I had a really interesting discussion with my dear friend Josh Wyatt, CEO at Neuehouse, recently. He has such a brilliant outlook on the future of members clubs and hospitality. I am focusing on that industry a lot (also fashion, food and beverage). So many parallels to draw from. I see a lot of room for collaboration for those sectors. Nurturing and curiosity are two words that I am bouncing around at the moment.
What was the last thing that made you laugh out loud?
Had just wrapped a workout and desperately needed food. In the rush to consume the acai bowl I had in front of me I forgot to take off my mask. The spoon landed right on it—it was everywhere! Yes, I was in public. I laughed out loud and so did the gentleman across the room who saw the whole thing go down.
Are there any movies, music, podcasts, publications, or works of art that have made a big impact on you recently? If so, why?
QR Codes. They seem to be experiencing a major comeback as the answer to COVID signage needs. I’ve always found them a fascinating means of “digital transportation.” Orlando Villatoro, a Salvadoran artist has been working with them for a few years now in a series titled “Human Code.” He utilizes found objects, typically organic materials, to compose them.
I saw one in his studio last year made up of crystals. When scanned, it takes you to a Google map of sites where the artist has performed a type of acupuncture on the city of San Salvador, thus healing its wounds. His use of them always stuck with me, especially now as a sort of reminder that possibilities are endless when it comes to utilizing digital technology to incentivize or reignite in person connectivity.
His latest piece of the series is a QRcode made of miniature ceramic pitchers called . They can be found in the Salvadoran town of Ilobasco. Women for many generations have kept the tradition alive of working with miniature clay figures. It is now a rare trade—the women have moved on to working at massive clothing factories that have set up shop in the country. The code, when scanned, takes you to open source surveillance cameras of malls around the city. I was happy to add it to my collection.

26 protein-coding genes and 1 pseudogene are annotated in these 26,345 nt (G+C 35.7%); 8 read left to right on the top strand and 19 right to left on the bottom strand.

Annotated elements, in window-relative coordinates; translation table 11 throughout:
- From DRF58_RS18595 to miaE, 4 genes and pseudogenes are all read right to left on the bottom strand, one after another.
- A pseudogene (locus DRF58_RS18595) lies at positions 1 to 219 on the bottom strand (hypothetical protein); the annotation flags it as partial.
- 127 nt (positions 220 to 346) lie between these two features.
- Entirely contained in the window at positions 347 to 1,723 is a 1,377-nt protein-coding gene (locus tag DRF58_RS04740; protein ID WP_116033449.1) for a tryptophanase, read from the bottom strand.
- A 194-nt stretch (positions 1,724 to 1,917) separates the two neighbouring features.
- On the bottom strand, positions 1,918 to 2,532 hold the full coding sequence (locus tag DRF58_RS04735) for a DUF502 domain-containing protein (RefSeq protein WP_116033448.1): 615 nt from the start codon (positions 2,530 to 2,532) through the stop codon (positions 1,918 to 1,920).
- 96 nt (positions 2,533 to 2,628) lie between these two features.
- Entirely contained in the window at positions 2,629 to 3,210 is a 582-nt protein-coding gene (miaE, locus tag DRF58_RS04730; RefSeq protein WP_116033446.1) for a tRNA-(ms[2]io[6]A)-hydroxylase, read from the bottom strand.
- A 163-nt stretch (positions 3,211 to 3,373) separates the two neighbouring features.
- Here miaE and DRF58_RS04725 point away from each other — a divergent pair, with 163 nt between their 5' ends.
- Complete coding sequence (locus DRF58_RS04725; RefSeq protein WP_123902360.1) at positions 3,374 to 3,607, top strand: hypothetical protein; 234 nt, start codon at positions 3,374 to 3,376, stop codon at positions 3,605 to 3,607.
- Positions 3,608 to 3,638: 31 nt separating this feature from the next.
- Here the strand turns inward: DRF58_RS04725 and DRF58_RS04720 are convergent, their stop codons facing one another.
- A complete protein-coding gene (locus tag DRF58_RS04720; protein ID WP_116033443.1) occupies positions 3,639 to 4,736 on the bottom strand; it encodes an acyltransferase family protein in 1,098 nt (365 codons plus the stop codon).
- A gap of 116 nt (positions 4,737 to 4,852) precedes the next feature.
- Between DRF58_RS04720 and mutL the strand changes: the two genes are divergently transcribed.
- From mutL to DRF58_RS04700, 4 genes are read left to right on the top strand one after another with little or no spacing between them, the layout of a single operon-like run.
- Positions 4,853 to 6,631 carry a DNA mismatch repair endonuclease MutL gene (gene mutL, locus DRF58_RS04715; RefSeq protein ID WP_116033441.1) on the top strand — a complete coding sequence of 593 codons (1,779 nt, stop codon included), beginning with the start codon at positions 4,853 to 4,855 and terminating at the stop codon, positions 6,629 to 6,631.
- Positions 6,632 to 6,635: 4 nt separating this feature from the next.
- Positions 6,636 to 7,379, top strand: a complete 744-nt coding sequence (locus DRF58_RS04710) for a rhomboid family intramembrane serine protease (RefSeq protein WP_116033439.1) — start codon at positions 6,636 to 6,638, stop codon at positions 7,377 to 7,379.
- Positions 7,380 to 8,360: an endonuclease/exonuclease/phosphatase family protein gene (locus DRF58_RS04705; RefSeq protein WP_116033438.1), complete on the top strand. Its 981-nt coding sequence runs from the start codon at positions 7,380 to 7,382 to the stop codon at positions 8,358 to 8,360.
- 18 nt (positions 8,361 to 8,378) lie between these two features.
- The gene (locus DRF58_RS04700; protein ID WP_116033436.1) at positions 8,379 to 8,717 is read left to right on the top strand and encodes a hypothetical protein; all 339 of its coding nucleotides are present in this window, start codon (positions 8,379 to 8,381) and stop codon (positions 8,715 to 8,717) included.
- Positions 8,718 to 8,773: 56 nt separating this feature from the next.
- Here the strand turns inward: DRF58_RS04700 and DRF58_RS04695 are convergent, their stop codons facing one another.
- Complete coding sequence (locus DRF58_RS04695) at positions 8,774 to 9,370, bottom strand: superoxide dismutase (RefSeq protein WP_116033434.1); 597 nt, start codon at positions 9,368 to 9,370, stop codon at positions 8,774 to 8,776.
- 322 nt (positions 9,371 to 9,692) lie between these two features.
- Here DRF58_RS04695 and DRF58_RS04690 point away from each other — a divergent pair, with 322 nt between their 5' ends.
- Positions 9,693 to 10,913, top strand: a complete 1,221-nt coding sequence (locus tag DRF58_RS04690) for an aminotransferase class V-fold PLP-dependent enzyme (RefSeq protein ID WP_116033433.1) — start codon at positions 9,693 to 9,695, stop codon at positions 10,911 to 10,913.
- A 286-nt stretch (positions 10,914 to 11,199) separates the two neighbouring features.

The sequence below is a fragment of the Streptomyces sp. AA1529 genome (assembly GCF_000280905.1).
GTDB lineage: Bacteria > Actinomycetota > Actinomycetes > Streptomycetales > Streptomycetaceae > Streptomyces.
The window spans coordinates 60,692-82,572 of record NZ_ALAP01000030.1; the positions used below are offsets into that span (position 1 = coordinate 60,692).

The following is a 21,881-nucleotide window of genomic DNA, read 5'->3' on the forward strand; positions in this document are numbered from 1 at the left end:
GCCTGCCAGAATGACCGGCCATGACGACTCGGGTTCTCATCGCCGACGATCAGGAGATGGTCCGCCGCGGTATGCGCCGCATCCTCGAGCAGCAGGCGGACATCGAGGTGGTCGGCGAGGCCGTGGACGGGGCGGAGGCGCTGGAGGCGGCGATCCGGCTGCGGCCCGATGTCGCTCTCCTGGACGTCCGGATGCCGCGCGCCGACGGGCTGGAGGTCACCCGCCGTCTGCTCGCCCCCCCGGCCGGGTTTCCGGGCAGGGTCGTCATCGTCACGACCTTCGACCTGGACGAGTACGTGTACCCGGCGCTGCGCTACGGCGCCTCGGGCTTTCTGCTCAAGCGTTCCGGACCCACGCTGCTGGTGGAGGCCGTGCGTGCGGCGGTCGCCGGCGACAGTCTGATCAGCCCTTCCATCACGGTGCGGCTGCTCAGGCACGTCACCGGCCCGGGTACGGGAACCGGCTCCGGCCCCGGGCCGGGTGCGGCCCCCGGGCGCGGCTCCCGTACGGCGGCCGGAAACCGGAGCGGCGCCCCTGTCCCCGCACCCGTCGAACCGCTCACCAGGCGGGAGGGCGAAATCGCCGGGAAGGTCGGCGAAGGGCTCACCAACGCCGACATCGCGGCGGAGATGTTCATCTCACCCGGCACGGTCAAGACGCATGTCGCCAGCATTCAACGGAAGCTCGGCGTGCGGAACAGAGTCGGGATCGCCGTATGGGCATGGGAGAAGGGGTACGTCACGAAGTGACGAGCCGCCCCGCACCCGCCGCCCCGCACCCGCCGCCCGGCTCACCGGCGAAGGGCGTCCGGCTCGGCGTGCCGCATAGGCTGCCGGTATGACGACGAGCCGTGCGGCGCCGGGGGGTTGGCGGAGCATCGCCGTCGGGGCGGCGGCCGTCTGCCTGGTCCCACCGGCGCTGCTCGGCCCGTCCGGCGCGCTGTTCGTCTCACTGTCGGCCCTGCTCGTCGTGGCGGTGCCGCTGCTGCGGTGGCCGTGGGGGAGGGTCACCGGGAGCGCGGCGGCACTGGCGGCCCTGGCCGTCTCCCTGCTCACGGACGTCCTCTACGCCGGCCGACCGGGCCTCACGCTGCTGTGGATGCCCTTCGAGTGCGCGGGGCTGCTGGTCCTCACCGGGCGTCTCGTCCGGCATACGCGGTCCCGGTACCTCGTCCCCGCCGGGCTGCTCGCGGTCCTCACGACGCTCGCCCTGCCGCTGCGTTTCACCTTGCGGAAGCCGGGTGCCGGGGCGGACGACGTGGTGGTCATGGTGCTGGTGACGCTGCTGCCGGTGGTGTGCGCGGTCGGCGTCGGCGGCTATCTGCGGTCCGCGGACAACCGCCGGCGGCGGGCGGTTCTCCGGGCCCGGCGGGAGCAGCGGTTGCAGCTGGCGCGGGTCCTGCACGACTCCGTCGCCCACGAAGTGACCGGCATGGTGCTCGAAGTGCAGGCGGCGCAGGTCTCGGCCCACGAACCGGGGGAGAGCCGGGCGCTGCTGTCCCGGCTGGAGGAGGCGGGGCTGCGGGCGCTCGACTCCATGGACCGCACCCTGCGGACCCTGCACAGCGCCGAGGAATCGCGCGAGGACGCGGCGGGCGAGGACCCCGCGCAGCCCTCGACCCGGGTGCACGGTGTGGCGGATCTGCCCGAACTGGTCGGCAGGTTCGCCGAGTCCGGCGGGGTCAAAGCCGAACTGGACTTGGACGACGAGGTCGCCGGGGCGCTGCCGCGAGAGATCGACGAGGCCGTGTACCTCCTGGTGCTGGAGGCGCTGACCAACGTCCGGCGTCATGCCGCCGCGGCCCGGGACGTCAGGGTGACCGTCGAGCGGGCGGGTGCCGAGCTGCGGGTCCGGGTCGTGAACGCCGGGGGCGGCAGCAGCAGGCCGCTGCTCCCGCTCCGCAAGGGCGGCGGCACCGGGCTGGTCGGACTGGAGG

What is your favorite part of your house and why?
I closed on a townhouse in Dallas just three days before the museum closed temporarily.I have been slowly furnishing it and making it a home while also outfitting it to be my temporary office. The piece you see in between the shelves is from an event that Salvadoran artist Guadalupe Maravilla hosted at the Drawing Center [in New York] last year. Tripa Chuca is a Salvadoran game that Guadalupe uses in his work often.
Are these any causes you support that you would like to share? If so, what, and why is it/are they important?
I am on the advisory board of Y.ES Contemporary, a nonprofit that creates opportunities for Salvadoran contemporary artists working in the country and in diaspora. Being a young Salvadoran woman is something I am extremely proud of. I come from a tiny country with a great deal of talent. It fills me with great pride to see fellow Salvadorans and Latinx arists take up some much deserved space in the art world.
What is your guilty pleasure?
Casa Dragones’s new Barrel Blend and a friendly round or two of black jack with family friends I have been quarantining with.
What’s going on in the kitchen these days? Any projects? And triumphs or tragedies?
Mastering my mother’s recipe for île flottante.
Which two fellow art-world people, living or dead, would you like to convene for dinner, and why? Bonus: Where would you want the dinner to be, and why?
My friend José Castañal, director at Galerie Thaddaeus Ropac in Paris, has a killer dining room in Madrid designed by Guillermo Santoma—it was love at first sight for me. We got to chatting about our ideal dinner there and landed on summoning the spirit of legendary Mexican artist Julio Galán to join us for a Surrealist dinner recreating dishes from Dali’s Les Diners de Gala, especially the Bush of Crayfish in Viking Herbs.